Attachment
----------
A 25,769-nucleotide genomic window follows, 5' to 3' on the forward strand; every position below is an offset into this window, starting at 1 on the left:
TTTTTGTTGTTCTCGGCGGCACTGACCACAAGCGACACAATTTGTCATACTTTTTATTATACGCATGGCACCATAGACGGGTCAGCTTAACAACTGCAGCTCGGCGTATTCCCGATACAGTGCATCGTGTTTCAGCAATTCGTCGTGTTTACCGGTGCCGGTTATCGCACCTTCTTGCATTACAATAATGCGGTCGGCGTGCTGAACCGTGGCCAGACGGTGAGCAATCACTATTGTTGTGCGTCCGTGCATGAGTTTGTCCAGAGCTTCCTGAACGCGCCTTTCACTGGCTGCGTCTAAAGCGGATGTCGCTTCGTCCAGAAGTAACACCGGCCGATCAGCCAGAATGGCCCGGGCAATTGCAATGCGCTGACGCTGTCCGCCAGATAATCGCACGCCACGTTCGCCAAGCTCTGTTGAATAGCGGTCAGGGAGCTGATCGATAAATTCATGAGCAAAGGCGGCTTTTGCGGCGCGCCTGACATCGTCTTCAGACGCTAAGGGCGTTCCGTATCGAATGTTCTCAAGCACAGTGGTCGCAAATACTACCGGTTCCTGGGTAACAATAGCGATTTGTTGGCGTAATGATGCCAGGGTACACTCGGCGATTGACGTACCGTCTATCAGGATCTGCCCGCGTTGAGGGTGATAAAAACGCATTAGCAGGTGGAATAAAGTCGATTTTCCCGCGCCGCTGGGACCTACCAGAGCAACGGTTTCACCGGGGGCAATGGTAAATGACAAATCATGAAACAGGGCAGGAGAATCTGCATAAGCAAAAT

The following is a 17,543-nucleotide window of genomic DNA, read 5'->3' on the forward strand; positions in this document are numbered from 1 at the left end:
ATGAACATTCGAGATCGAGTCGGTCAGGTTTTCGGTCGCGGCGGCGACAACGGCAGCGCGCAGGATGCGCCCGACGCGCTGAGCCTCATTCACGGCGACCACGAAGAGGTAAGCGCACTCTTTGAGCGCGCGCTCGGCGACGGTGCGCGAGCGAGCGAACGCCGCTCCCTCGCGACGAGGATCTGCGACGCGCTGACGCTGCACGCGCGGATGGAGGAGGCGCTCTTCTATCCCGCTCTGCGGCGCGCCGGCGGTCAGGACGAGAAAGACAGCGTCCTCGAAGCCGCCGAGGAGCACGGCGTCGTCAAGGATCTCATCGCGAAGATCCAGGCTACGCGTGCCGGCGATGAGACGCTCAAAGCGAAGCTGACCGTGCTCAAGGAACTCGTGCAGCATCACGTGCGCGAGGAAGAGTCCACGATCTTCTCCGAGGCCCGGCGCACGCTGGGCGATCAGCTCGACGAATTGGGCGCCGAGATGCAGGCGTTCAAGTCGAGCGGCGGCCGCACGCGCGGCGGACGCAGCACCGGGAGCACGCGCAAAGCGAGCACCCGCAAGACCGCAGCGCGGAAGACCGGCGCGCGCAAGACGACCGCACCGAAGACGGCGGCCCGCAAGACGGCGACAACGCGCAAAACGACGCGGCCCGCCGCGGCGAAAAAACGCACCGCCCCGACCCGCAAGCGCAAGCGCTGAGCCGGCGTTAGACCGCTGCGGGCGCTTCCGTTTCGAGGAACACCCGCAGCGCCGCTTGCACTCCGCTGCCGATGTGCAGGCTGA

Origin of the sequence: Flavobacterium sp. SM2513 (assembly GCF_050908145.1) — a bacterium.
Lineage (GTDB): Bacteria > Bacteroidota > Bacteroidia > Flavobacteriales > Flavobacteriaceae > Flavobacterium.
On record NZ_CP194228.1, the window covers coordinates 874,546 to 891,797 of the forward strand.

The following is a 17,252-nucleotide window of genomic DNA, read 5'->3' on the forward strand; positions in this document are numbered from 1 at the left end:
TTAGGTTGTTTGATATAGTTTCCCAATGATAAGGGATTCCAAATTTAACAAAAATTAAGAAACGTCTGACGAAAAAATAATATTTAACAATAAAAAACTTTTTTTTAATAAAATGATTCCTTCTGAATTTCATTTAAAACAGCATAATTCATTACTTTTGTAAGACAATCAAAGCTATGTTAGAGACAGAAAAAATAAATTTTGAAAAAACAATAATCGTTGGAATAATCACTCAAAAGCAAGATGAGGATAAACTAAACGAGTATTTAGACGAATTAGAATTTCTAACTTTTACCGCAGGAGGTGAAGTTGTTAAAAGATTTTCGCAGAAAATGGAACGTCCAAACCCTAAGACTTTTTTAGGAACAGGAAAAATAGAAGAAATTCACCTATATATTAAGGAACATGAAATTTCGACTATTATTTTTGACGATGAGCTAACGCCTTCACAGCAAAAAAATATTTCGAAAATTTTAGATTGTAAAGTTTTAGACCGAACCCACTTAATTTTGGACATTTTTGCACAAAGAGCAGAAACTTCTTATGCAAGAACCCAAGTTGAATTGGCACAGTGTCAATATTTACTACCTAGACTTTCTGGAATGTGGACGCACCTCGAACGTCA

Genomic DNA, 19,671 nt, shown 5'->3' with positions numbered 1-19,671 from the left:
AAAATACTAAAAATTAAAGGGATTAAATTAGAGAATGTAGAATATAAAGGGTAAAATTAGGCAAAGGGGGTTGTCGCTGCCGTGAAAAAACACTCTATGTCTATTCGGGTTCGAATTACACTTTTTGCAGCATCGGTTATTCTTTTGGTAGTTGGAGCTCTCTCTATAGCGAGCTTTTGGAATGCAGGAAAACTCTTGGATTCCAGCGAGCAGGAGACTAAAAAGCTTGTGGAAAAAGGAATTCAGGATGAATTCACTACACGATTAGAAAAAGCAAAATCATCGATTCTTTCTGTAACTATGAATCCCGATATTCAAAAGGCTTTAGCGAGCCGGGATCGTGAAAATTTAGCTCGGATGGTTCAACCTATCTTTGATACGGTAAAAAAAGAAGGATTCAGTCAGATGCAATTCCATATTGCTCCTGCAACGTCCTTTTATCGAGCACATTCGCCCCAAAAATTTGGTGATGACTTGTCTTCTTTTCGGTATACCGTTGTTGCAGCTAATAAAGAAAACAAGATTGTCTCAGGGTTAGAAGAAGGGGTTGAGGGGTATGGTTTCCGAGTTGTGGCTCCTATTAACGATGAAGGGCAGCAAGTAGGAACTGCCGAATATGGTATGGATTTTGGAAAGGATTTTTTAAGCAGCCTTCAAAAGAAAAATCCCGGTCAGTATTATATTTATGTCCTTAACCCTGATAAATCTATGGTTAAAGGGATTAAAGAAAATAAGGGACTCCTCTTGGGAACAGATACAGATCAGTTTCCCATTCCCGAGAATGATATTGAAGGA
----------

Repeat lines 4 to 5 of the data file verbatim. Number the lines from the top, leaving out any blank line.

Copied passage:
ATGAACATTCGAGATCGAGTCGGTCAGGTTTTCGGTCGCGGCGGCGACAACGGCAGCGCGCAGGATGCGCCCGACGCGCTGAGCCTCATTCACGGCGACCACGAAGAGGTAAGCGCACTCTTTGAGCGCGCGCTCGGCGACGGTGCGCGAGCGAGCGAACGCCGCTCCCTCGCGACGAGGATCTGCGACGCGCTGACGCTGCACGCGCGGATGGAGGAGGCGCTCTTCTATCCCGCTCTGCGGCGCGCCGGCGGTCAGGACGAGAAAGACAGCGTCCTCGAAGCCGCCGAGGAGCACGGCGTCGTCAAGGATCTCATCGCGAAGATCCAGGCTACGCGTGCCGGCGATGAGACGCTCAAAGCGAAGCTGACCGTGCTCAAGGAACTCGTGCAGCATCACGTGCGCGAGGAAGAGTCCACGATCTTCTCCGAGGCCCGGCGCACGCTGGGCGATCAGCTCGACGAATTGGGCGCCGAGATGCAGGCGTTCAAGTCGAGCGGCGGCCGCACGCGCGGCGGACGCAGCACCGGGAGCACGCGCAAAGCGAGCACCCGCAAGACCGCAGCGCGGAAGACCGGCGCGCGCAAGACGACCGCACCGAAGACGGCGGCCCGCAAGACGGCGACAACGCGCAAAACGACGCGGCCCGCCGCGGCGAAAAAACGCACCGCCCCGACCCGCAAGCGCAAGCGCTGAGCCGGCGTTAGACCGCTGCGGGCGCTTCCGTTTCGAGGAACACCCGCAGCGCCGCTTGCACTCCGCTGCCGATGTGCAGGCTGA

Origin of the sequence: Flavobacterium sp. SM2513 (assembly GCF_050908145.1) — a bacterium.